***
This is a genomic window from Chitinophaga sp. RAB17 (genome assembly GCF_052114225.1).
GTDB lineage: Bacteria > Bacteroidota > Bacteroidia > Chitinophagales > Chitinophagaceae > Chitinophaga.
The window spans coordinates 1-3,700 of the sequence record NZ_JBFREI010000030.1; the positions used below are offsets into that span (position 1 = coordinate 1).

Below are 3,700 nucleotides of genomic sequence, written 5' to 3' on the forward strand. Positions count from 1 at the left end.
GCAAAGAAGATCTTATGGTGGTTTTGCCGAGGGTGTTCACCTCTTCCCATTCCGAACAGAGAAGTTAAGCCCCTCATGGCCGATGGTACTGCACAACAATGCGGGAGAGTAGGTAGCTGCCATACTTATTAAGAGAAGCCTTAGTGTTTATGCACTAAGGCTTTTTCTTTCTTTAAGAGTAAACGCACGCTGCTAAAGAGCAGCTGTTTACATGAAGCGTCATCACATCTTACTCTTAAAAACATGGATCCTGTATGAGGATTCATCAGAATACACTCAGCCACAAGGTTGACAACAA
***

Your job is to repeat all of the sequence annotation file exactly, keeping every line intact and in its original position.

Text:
This is a genomic window from Chitinophaga sp. RAB17 (genome assembly GCF_052114225.1).
GTDB lineage: Bacteria > Bacteroidota > Bacteroidia > Chitinophagales > Chitinophagaceae > Chitinophaga.
The window spans coordinates 1-3,700 of the sequence record NZ_JBFREI010000030.1; the positions used below are offsets into that span (position 1 = coordinate 1).

Below are 3,700 nucleotides of genomic sequence, written 5' to 3' on the forward strand. Positions count from 1 at the left end.
GCAAAGAAGATCTTATGGTGGTTTTGCCGAGGGTGTTCACCTCTTCCCATTCCGAACAGAGAAGTTAAGCCCCTCATGGCCGATGGTACTGCACAACAATGCGGGAGAGTAGGTAGCTGCCATACTTATTAAGAGAAGCCTTAGTGTTTATGCACTAAGGCTTTTTCTTTCTTTAAGAGTAAACGCACGCTGCTAAAGAGCAGCTGTTTACATGAAGCGTCATCACATCTTACTCTTAAAAACATGGATCCTGTATGAGGATTCATCAGAATACACTCAGCCACAAGGTTGACAACAA